Born in Lyon (France) on July 1st, 1880, Maurice Colliex a talented aeronautical engineer has learned a lot from Mouillard, Chanute, Renard and Ferber. He has worked by Voisin brothers, his close friends at the beginning of aviation. Maurice Colliex both engineer and pilot has invented the profession of test pilot by Charles andGabriel Voisin before becoming an aircaft manufacturer for his own.
Maurice Colliex is the eldest of a family of 3 boys. Of solid constitution, he began very early to practice various sports such as rugby, swimming, diving and especially mountaineering, an activity that he would use to observe the flight of birds in the French Alps.
The circumstances of life allowed him to meet, on the benches of high school, a man who would become a key figure in the aeronautical adventure: Gabriel Voisin. At the age of 16, Maurice Colliex began “gliding” in the mountains of Bugey aboard craft built with his own hands, with bed sheets and fishing rods.
In 1901, he passed his degree in science and continued to study and scientifically analyze the work of Louis Mouillard, Otto Lilienthal, Samuel Pierpont Langley, Charles Renard, Octave Chanute and Captain Ferber. In 1903, the chances of life, which had separated the two friends Voisin and Colliex, brought them together again to experiment, with varying fortunes, with cellular gliders on the slopes of the Rhône at Vassieux.
Barely settled in Paris, Gabriel Voisin sent for his faithful teammate, Colliex, who, having already had some experience in aeronautical construction, combined with a solid scientific background, got along wonderfully in sifting through the practical possibilities, the ideas that boiling in his friend’s brain. After long months of obscure and stubborn work, Maurice Colliex and Gabriel Voisin finally saw their efforts rewarded in 1907: the Voisin airplane flew and in January 1908, Farman completed the first kilometer on board. Maurice piloted and experimented with more than twenty different types of flying machines and took part in numerous meetings, including that of Reims-Bétheny in August 1909. With Gabriel Voisin, he developed metal construction applied to aviation, a solution that made the success of the Voisin airplanes and enabled the firm to produce around 50 biplanes in 1909 alone, half of which were exported, notably for the benefit of the Imperial Russian Army and the Royal Italian Navy. It is Maurice Colliex who ensures all the reception flights of the airplanes produced by the firm Voisin. The clientele is such that soon, it is necessary to create a flight school. This one will be established in Mourmelon, and it is Maurice Colliex who takes the direction, because, of course, in the daily work of the past months, he learned to pilot.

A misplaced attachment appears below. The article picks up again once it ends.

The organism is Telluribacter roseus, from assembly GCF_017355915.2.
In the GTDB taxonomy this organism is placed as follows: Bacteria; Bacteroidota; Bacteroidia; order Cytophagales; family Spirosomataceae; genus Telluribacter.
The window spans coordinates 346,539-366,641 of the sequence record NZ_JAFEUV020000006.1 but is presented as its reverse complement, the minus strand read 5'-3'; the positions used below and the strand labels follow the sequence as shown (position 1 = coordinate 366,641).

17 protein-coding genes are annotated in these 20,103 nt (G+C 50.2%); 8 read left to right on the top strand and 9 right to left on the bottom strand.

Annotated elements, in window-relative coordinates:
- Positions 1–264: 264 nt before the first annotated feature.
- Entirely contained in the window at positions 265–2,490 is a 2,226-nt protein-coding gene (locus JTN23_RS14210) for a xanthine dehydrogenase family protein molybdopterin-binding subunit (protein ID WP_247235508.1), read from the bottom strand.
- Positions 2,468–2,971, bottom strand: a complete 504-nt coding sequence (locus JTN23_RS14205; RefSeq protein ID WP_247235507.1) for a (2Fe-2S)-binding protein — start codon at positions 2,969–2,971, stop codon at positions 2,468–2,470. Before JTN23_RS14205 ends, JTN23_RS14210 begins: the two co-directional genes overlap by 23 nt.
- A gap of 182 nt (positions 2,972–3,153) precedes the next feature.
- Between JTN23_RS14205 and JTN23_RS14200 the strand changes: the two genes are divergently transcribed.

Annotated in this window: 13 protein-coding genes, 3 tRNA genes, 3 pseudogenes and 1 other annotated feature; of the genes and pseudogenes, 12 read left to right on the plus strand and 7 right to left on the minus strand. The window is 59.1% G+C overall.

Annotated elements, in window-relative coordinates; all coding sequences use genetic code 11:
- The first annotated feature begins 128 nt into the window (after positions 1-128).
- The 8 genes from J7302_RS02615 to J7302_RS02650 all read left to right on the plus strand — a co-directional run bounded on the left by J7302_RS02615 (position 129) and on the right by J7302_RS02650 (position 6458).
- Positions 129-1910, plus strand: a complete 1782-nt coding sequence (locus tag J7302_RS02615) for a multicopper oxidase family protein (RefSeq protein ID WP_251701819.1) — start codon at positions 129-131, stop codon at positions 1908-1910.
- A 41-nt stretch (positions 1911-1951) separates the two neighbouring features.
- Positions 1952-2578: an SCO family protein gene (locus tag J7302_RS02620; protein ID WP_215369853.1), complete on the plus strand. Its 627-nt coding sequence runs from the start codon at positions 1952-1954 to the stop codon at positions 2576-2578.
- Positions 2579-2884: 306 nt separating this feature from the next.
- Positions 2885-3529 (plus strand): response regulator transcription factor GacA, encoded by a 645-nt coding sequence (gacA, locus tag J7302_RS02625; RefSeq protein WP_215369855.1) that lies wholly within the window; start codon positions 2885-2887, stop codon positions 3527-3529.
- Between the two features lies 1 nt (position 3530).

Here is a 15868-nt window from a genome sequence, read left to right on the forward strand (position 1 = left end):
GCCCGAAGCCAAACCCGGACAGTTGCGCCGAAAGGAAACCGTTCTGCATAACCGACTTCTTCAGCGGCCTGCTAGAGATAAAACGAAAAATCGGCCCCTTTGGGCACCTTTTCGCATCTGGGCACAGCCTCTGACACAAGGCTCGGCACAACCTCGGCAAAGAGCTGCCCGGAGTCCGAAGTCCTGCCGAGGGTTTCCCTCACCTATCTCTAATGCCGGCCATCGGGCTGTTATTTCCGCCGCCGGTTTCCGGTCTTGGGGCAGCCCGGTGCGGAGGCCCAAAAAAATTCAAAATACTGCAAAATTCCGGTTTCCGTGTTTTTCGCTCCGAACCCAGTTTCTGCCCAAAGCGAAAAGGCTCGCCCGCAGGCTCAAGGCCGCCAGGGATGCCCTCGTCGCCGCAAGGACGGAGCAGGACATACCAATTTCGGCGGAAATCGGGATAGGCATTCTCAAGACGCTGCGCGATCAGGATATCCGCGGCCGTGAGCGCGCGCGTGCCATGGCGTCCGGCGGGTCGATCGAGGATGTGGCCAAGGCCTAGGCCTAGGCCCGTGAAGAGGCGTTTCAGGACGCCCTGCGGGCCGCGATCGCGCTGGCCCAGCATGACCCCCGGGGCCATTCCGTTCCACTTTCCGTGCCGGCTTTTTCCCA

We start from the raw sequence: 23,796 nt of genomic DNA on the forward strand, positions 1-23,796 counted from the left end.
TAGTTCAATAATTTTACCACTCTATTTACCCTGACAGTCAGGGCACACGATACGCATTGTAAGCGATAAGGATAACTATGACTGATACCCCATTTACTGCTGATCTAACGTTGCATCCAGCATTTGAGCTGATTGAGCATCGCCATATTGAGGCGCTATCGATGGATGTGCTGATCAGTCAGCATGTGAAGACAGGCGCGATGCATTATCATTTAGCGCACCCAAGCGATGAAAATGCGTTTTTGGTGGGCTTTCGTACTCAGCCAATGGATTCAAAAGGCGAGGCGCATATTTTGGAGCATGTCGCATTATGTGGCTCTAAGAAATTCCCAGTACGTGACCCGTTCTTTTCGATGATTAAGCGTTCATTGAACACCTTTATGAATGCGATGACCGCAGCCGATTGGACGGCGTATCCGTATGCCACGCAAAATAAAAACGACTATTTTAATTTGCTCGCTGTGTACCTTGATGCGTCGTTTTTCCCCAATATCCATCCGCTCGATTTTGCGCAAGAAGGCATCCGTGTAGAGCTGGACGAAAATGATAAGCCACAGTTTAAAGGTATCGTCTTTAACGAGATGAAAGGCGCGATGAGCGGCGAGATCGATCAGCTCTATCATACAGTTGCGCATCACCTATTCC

However, Maurice Colliex did not bother to pass his patent until later in June 1910, N° 85. The growing reputation of Maurice Colliex aroused the interest of Louis Blériot who asked him to adjust his engine before leaving for the crossing of the English Channel which he succeeded on July 25, 1909.
In October 1910, Voisin was the first manufacturer to successfully fly a hydro aeroplane, a “duck” biplane with Henri Fabre type floats, still piloted by Maurice Colliex, over the Seine. First tested in terrestrial configuration, this device reveals astonishing qualities; in one day, Colliex gives on board 77 baptisms in Issy. On August 3, 1911, in the presence of the commissioners of the Aéro‐Club de France and Ernest Archdeacon, Maurice Colliex took off from the Issy‐les‐Moulineaux runway before landing at the Pont de Saint‐Cloud, on the Seine. . Then it takes off again, from the first attempt and returns to Issy-les-Moulineaux, a feat recorded by the Aéro-Club de France as the first flight in the world of an “amphibious hydro-aeroplane”.
The following year, the Canard Voisin was accepted by the French Navy and Maurice Colliex received it in Saint-Raphaël aboard the cruiser “Foudre”, thus providing the naval forces with their first aircraft.
In 1912, Colliex left Voisin to become a builder in his turn. In the company of the engineer Maurice Jeanson, they will build the first giant seaplane of the time: the Jeanson-Colliex, twin-engine 200 hp with a total mass of 4,700 kg, which can carry a payload of 1,800 kg. The latter made its first flight, piloted by Colliex, on May 21, 1913 on the Seine, at Triel Meulan. In 1914, the study of the Jeanson-Colliex n°2 with a 600 hp engine began, but the declaration of war put an end to the project.
Maurice Colliex was then mobilized as chief pilot, in Pau, Avord and Ambérieu within the V-14 squadron. In 1920, he became a member of the association Les Vieilles Tiges. It was at this time that Maurice Colliex joined the Parker company, founded by Pierre Prier, a firm specializing in metal treatment, as an engineer. He was to work there until his retirement.
Officer of the Legion of Honor, Military Medalist, Aeronautics Medalist, holder of the Interallied Medal and captain with 3400 flying hours, Maurice Colliex died in Paris on December 16, 1954.